Female Centaur: The Myth of the Centaurides in Ancient Greek Folklore

The female centaur in greek mythologyThe female centaur, also known as a centauride, existed alongside their male counterparts between Mt. Pelion and Laconia. They were wild and dangerous, thus, were disliked by the mortals and the deities. Stories about the female centaurs were scarce in Ancient Greece as compared to the males, hence we have little information about them. This article would look at the description and role of the centauride in ancient Greece.

What Is the Origin of Female Centaurs?

The centaurides and the centaurs share the same origin, thus they were either born from the union of Ixion and Nephele or a man named Centaurus. According to the myth, Ixion had a strong desire to sleep with Hera, the wife of Zeus, after Zeus had saved him.

Zeus’s Trick

When Zeus realized Ixion’s true intentions, he tricked him by making Nephele appear as Hera and to seduce Ixion. Ixion slept with Nephele and the couple gave birth to the centaurs and centaurides.

Another version of the origin of the centaurides narrated that a man named Centaurus slept with the Magnesian mares and the unnatural union brought forth centaurs. The ancient Greeks believed Centaurus to be either the son of Ixion and Nephele or Apollo and Stilbe, the nymph. Centaurus was the twin brother of Lapithes, the ancestor of the Lapiths who fought with the centaurs in the centauromachy.

Other Tribes of Female Centaurs

Then there were the horned centauridess who lived in the region of Cyprus. They originated from Zeus who lusted after Aphrodite and pursued her to have sex with her. However, the goddess proved elusive, forcing Zeus to spill his semen on the ground in frustration. From his seed sprung the horned centauridess who were different from their tribesmen in mainland Greece.

Another type was the 12 ox-horned centaurs who were ordered by Zeus to protect the infant Dionysos from. These centaurs were originally known as Lamian Pheres and were spirits of the river Lamos. Hera, however, succeeded in transforming the Lamian Pheres into the horned oxen who later helped Dionysos to fight the Indians.

The Description of the Centaurides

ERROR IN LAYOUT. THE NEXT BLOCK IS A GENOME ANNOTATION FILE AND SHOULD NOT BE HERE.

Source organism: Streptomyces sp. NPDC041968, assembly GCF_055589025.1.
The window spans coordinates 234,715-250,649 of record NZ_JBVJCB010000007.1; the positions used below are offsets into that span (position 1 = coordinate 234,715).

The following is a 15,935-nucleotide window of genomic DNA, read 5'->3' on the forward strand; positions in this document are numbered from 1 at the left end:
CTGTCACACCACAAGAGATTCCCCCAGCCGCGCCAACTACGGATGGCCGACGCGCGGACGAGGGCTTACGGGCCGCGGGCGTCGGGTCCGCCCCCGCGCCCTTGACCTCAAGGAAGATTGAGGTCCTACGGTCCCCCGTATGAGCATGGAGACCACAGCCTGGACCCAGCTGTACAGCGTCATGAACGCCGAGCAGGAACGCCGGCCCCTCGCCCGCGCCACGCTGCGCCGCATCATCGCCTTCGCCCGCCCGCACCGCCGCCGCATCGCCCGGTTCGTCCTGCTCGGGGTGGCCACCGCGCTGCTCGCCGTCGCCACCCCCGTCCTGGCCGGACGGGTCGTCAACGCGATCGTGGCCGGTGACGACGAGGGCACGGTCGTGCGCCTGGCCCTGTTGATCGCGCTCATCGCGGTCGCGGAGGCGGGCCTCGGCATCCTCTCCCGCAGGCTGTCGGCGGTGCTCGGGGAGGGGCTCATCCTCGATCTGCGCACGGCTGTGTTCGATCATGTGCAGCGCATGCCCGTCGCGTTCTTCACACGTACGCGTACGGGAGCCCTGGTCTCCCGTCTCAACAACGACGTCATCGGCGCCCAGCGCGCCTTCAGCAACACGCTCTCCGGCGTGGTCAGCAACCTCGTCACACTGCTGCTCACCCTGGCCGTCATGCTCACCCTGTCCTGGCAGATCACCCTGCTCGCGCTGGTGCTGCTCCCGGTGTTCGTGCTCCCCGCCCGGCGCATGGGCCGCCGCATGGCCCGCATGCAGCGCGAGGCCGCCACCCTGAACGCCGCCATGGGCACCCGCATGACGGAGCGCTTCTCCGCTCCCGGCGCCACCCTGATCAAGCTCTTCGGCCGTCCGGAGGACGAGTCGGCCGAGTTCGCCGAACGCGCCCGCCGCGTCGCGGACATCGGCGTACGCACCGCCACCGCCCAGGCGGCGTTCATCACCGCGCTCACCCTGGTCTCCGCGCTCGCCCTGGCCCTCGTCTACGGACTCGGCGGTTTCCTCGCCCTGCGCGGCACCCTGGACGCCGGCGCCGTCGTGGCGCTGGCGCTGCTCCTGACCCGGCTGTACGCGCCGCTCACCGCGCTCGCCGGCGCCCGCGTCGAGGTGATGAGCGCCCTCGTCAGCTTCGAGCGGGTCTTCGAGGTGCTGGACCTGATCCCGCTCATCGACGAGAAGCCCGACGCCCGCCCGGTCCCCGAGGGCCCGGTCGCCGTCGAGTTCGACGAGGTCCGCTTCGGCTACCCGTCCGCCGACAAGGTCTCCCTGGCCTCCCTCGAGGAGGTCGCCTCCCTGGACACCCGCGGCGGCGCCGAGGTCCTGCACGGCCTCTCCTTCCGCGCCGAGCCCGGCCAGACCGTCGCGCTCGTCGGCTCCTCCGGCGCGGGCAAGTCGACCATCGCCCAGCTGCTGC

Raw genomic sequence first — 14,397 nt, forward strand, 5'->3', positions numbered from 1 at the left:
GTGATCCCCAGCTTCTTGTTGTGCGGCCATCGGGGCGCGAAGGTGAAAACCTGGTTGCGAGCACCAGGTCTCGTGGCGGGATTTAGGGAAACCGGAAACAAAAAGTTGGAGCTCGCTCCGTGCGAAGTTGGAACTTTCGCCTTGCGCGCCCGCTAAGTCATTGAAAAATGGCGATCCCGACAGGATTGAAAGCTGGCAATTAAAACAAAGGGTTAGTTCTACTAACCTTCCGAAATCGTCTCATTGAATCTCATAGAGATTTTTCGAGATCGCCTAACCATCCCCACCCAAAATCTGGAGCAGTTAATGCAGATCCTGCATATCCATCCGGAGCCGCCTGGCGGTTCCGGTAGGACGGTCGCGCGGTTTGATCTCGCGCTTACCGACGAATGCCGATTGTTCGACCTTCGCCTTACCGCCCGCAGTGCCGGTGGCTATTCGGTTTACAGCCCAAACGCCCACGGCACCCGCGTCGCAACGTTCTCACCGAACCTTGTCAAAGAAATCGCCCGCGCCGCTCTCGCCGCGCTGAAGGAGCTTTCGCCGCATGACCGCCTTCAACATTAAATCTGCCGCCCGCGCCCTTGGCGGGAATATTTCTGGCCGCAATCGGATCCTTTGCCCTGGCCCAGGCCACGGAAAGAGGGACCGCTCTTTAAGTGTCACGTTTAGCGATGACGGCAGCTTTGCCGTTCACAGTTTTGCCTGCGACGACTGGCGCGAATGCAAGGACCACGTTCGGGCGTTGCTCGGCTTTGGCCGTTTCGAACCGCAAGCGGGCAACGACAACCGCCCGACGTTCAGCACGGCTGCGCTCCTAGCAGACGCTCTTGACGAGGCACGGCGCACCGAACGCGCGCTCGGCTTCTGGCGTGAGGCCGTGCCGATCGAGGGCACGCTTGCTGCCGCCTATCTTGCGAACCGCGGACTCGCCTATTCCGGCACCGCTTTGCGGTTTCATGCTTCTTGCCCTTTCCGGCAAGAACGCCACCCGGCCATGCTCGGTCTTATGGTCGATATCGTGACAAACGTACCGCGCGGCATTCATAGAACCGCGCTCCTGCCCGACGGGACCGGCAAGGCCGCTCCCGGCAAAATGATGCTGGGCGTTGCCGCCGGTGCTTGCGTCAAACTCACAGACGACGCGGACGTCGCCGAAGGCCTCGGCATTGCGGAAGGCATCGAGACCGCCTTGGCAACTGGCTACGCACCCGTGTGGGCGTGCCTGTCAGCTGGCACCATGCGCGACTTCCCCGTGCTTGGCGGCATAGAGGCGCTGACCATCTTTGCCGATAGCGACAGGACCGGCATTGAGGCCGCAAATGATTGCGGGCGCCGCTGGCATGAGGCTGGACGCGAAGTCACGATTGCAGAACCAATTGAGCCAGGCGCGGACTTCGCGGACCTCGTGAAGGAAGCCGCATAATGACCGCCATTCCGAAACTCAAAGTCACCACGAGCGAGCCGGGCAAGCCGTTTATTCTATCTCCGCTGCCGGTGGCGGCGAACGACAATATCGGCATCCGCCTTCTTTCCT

The centaurides shared the same physical characteristics as the centaur; half-woman and half-horse. Philostratus the Elder described them as beautiful and enchanting horses who grew into centaurides. According to him, some of them were white and others had the complexion of a chestnut. Some centaurides also featured dappled skin which shone brightly when hit by the sunlight.

He also described the beauty of the centaurides that had a mixed complexion of black and white and thought they represented unity.

The poet Ovid wrote about the popular centauride, Hylonome, as the most attractive among the centauridess whose love and sweet words worn the heart of Cyllarus (a centaur).

Hylonome: The Most Popular Centaurides

Ovid continued that Hylonome took great care of herself and did everything to appear presentable and attractive. Hylonome had curly glossy hair which she adorned either with roses, violets or pure lily. According to Ovid, Cyllarus bathed twice a day in the lustrous brook in Pagasae’s thick forest and dressed in the most beautiful animal skin.

As already mentioned, Hylonome was the wife of Cyllarus who took part in the Centauromachy. The Centauromachy was a war between the Centaurs and the Lapiths, cousins of the centaurs. Hylonome fought alongside her husband in the battle and showed great skill and strength. The war began when the centaurs attempted to kidnap Hippodamia and the women of Lapith during her marriage to Pirithous, the King of the Lapiths.

Theseus, the mythical King of Athens who was a guest at the wedding, fought on the side of the Lapiths and helped them to defeat the centaurs. Cyllarus, the husband of Hylonome, died during the Centauromachy when a spear went through his guts. When Hylonome saw her husband dying she abandoned the fight and rushed to his side. Hylonome then threw herself on the spear that killed her husband and she died alongside the man she loved more than her life.